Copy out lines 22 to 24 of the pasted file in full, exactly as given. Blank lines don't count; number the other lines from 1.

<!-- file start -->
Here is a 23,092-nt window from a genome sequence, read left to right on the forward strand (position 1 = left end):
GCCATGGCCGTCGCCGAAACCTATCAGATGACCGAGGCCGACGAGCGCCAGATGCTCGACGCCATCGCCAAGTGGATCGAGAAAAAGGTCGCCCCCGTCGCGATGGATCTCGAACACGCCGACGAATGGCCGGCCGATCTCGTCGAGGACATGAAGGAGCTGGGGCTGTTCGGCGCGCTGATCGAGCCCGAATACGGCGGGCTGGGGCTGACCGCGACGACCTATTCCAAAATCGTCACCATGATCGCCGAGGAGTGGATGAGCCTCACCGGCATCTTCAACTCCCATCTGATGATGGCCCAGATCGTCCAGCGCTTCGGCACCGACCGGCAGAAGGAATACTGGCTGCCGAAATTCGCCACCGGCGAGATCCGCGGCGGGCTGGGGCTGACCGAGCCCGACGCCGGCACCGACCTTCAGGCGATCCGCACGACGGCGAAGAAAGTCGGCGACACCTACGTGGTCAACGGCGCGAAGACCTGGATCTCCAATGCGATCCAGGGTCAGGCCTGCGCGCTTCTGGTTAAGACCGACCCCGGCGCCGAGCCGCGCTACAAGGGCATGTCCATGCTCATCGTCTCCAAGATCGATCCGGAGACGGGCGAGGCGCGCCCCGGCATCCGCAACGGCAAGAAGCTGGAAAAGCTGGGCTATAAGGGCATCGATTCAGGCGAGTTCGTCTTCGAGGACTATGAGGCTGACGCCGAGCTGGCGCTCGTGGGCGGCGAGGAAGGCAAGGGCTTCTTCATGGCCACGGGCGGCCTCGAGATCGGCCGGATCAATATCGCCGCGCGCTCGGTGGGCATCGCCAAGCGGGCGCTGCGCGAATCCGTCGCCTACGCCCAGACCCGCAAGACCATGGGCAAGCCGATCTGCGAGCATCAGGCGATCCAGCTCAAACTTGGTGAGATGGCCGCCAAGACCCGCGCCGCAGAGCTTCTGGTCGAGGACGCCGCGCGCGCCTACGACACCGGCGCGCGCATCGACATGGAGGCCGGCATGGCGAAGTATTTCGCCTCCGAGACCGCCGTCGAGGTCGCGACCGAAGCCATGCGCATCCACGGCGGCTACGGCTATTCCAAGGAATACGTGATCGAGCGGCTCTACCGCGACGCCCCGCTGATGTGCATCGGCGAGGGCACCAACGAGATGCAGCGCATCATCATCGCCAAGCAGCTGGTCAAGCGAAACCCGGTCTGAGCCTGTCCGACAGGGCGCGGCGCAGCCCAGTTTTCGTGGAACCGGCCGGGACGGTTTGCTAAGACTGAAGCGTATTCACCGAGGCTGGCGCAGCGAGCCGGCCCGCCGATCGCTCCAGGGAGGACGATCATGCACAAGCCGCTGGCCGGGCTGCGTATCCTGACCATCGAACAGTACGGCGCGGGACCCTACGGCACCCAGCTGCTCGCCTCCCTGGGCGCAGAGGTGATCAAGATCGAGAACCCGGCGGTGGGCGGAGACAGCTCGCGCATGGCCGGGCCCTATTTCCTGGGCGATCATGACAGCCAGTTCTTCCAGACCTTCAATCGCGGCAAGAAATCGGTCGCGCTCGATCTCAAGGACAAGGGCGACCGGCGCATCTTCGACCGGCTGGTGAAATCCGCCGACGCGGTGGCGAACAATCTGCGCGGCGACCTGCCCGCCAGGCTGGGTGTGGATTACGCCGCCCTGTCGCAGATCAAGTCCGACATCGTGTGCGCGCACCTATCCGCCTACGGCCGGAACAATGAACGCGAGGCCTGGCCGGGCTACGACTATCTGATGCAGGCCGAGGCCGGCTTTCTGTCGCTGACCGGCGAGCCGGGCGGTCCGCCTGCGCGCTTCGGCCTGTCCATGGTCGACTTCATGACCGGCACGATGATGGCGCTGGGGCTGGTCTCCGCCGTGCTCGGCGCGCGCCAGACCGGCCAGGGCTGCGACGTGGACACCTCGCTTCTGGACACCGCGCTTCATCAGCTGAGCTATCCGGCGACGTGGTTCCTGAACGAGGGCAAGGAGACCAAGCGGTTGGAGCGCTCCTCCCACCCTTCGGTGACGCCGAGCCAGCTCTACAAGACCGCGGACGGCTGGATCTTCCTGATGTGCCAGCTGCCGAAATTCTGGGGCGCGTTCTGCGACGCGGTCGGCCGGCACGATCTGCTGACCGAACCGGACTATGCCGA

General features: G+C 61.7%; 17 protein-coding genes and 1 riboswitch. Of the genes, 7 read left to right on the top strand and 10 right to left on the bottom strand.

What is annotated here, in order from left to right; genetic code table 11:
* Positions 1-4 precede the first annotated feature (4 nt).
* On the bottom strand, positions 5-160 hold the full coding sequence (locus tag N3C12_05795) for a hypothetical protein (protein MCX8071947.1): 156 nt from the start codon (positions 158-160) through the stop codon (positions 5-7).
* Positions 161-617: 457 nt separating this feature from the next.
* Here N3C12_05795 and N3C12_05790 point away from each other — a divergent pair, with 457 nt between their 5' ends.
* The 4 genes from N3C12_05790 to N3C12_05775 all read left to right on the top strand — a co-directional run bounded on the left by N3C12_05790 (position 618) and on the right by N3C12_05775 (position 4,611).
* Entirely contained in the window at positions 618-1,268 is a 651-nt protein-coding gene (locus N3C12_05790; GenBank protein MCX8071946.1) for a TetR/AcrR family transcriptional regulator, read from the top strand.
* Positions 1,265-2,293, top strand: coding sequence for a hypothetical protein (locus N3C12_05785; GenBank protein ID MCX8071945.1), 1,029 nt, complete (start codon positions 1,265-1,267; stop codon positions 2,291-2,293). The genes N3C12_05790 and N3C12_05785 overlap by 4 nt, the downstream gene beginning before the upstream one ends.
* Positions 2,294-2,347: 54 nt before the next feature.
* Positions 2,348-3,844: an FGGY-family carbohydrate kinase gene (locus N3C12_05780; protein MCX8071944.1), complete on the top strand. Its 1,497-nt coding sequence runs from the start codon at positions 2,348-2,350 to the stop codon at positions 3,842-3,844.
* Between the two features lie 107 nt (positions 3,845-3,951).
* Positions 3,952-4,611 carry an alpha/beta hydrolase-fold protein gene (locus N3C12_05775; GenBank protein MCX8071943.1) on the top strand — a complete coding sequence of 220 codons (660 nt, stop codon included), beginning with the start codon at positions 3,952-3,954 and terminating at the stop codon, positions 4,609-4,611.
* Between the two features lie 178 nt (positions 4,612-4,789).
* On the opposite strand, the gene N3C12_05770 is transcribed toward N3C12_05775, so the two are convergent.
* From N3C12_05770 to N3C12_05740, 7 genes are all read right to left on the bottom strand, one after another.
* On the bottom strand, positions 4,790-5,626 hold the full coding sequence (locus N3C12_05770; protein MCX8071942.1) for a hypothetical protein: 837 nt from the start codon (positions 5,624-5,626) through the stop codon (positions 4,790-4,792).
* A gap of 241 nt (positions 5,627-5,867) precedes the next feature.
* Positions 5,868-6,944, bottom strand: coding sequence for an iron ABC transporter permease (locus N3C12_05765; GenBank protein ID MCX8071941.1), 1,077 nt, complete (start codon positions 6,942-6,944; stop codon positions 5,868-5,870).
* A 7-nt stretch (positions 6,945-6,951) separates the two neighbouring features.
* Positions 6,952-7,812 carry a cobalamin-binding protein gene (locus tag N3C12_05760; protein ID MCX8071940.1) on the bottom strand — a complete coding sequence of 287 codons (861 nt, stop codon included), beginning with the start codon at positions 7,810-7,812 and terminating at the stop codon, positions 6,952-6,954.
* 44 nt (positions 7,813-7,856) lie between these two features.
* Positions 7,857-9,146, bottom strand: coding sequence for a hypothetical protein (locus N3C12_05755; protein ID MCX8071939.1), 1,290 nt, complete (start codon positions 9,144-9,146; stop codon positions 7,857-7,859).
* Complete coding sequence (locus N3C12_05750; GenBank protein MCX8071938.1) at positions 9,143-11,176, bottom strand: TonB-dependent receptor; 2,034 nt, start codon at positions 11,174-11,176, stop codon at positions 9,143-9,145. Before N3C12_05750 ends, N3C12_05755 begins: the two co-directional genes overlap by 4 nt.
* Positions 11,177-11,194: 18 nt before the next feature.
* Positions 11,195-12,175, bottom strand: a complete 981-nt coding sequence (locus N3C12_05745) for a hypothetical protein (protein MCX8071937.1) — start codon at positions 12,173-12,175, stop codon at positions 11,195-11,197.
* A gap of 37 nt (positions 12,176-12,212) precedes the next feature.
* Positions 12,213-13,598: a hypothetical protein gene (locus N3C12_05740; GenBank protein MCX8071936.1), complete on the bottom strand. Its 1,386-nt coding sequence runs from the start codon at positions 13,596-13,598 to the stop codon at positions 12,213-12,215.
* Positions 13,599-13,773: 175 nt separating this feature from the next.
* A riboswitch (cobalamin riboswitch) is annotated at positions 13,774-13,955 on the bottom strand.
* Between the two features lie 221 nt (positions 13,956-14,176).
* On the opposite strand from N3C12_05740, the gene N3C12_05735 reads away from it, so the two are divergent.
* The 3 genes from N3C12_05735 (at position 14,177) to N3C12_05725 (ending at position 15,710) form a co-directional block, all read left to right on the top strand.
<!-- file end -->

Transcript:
* A 7-nt stretch (positions 6,945-6,951) separates the two neighbouring features.
* Positions 6,952-7,812 carry a cobalamin-binding protein gene (locus tag N3C12_05760; protein ID MCX8071940.1) on the bottom strand — a complete coding sequence of 287 codons (861 nt, stop codon included), beginning with the start codon at positions 7,810-7,812 and terminating at the stop codon, positions 6,952-6,954.
* 44 nt (positions 7,813-7,856) lie between these two features.